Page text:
Hyperplane problem

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# Hyperplane problem

I am writing a space searching algorithm but, since I'm just an engineer, my maths obviously isn't great ...

I have a vector, v0, in n-dimensional space and I want to search in, say, 4 directions radially out from a point, p0, on the vector.

So, I know the vector, I know the point and I can quite easily compute the equation of the hyperplane (in an ax+by+cz+d=0 format) that is normal to the vector and on which p0 sits.

Now I want to find the vectors in the plane. Here's what I did, it doesn't seem like a very elegant way and, although it works in a 3D case, I don't see how to make it work in my real case (3 to 10 dimensions).

I found a new point, p1, on plane by arbitrarily fixing x and y and calculating z from equation of plane and then found a vector along plane by v1 = p1-p0. This gives me one of my 4 directions and times by -1 gives me another in the opposite direction.

Now to get the other two directions, I know this vector, v2 is normal to both v0 and v1 so I form two simultaneous equations from the dot product equations. I have 3 unknowns and only two equations so I arbitrarily set one coefficient, a, to 1 and solve the equations. This did give me v2 and hence my other 2 directions.

So, I'm hoping a clever maths person can tell me:

1. Is my method valid (the arbitrary setting of coeffs seems a bit dodgy!)?

2. Would it work for n-dimensional case (would I have to arbitrarily set n-2 coeffs which seems impossible?)?

3. Is there some simple, clever method out there that I could use instead?!

Many thanks in anticipation for any help you can provide.

Justin

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## Re: Hyperplane problem

Thanks rspuzio, that's really helpful to learn that what I did worked even if I didn't fully understand what I was doing!

Re the higher dimensional stuff, several of my hyperplane equations do have coefficients that are zero so I have implemented your suggestion and it seems to work fine.

But what do I do with hyperplane equations with no zero coeffs? For example, several of mine have all coeffs +/-1, such as:

x1 + x2 - x3 - x4 + x5 - x6 - 10 = 0

Can I still do something similar to get the set of vectors?

Many thanks in anticipation.

Justin

## Re: Hyperplane problem

Just had a thought, are the vectors for the +/-1 case just the 2^6 combinations of +/-1 (i.e. a hadamard matrix) except the 2 combinations that are normal to the hyperplane?

## Re: Hyperplane problem

> Re the higher dimensional stuff, several of my hyperplane

> equations do have coefficients that are zero so I have

> implemented your suggestion and it seems to work fine.

>

> But what do I do with hyperplane equations with no zero

> coeffs? For example, several of mine have all coeffs +/-1,

> such as:

> x1 + x2 - x3 - x4 + x5 - x6 - 10 = 0

>

> Can I still do something similar to get the set of vectors?

Please reread the part of my post where I talk about finding

vectors by considering pairs of non-zero coefficients. That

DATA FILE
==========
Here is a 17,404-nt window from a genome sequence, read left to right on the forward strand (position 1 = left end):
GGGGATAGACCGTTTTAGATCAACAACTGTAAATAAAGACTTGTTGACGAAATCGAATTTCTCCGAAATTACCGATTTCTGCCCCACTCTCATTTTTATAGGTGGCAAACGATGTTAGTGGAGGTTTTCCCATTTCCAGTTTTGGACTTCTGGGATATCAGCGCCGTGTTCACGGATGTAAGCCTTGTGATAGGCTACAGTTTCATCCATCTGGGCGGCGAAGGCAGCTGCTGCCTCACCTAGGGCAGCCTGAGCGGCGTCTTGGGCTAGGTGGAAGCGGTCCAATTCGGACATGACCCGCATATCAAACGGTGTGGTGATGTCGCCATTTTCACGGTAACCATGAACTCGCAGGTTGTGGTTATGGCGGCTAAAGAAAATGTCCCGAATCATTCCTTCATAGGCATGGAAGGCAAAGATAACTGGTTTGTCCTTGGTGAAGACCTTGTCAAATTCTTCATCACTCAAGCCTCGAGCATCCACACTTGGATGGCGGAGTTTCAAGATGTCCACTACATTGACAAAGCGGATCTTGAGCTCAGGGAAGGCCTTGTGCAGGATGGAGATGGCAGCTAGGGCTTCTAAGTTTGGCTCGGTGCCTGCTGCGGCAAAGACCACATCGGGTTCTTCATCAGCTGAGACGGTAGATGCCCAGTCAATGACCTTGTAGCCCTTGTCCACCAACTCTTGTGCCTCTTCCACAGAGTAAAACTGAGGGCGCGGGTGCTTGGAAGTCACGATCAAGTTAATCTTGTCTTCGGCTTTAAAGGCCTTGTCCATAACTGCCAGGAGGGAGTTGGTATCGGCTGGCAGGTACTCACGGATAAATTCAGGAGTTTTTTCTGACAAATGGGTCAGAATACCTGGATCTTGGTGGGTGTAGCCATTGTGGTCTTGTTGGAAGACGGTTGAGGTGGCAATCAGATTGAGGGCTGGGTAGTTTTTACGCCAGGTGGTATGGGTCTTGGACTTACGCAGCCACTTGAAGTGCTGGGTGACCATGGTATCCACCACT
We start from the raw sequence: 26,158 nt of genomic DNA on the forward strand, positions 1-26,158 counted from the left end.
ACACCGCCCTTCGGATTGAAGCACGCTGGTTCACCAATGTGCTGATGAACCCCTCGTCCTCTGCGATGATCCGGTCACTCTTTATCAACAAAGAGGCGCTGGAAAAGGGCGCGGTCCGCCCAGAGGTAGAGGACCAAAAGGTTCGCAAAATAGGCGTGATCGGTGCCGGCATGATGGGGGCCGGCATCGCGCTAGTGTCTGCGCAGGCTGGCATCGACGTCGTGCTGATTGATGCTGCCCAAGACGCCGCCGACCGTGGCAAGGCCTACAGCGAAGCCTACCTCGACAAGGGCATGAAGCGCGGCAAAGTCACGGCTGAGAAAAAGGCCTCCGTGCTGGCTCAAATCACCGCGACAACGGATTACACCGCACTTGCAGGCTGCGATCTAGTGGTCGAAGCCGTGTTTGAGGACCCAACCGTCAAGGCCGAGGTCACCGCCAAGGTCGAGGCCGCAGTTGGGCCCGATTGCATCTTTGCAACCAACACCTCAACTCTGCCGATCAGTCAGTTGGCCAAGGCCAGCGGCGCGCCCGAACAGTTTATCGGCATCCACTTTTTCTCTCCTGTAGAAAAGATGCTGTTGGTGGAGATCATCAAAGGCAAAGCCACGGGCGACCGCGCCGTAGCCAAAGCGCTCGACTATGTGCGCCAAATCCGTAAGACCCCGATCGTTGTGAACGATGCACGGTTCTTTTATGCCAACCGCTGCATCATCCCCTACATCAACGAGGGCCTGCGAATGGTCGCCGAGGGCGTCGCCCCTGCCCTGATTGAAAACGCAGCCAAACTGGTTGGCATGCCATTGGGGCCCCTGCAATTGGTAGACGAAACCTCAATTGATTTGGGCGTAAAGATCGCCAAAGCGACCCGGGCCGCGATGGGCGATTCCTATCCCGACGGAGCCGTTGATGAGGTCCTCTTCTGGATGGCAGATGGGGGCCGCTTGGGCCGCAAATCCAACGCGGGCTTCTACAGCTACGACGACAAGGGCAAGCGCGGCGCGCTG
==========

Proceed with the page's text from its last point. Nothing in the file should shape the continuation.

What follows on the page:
method works even if there are no zero coefficients. For

instance, in the example you just gave, that method produces,

among others, the following solutions:

p1 - p0 = (c, -c, 0, 0, 0, 0)

p1 - p0 = (c, 0, c, 0, 0, 0)

p1 - p0 = (0, 0, 0, c, c, 0)

## Re: Hyperplane problem

OK, I misunderstood. It's working now.

Thanks,

Justin

## Re: Hyperplane problem

> Now I want to find the vectors in the plane.

Here is a simple procedure that will produce your vectors no

matter what the dimension of the space within which they lie.

As you did, let us start with the equation of the hyperplane

in the form a1 x1 + a2 x2 + . . . an xn + b = 0 and a point p0

which lies on this hyperplane.

We begin by looking to see whether any of the coefficients happen

to equal zero. If so, then we have a vector. For instance, if

a1 = 0, then we have the solution p1 - p0 = (c, 0, . . . 0)

where c can be any number, if a2 = 0, we have the solution

p1 - p0 = (0, c, . . . 0), etc.

Should only one of the coefficients differ from zero, we can

stop because the vectors described above span the hyperplane.

Otherwise, we can find more vectors by looking at pairs of

coefficients. Suppose that both a1 and a2 differ from zero.

Then we have a solution p1 - p0 = (c a2, -c a1, 0, . . ., 0)

where c can be any number. Likewise, should a1 and a3 both

differ from zero, we would have

p1 - p0 = (c a3, 0, -c a1, . . ., 0) or, should a2 and a3

differ from zero, p1 - p0 = (0, c a3, -c a2, . . . , 0), etc..

So your idea does work in any dimension. There is nothing dodgy

about this because what we are really doing is not setting

coefficients to zero, which does not make sense because, the

coefficients being given numbers, they cannot be set to zero or

any other value than the one they already have, but rather

looking for vectors which lie on the hyperplane and have all

but two of their components equal to zero. For the purposes

of computation, you can certainly make believe that you are

setting coefficients to zero because it leads to the same

result, zero multiplied by zero being zero, but, as long as you

know that what is really going on is that you are looking for

vectors with a lot of zero components, there is no harm in

carrying out the computation in this seemingly dodgy way.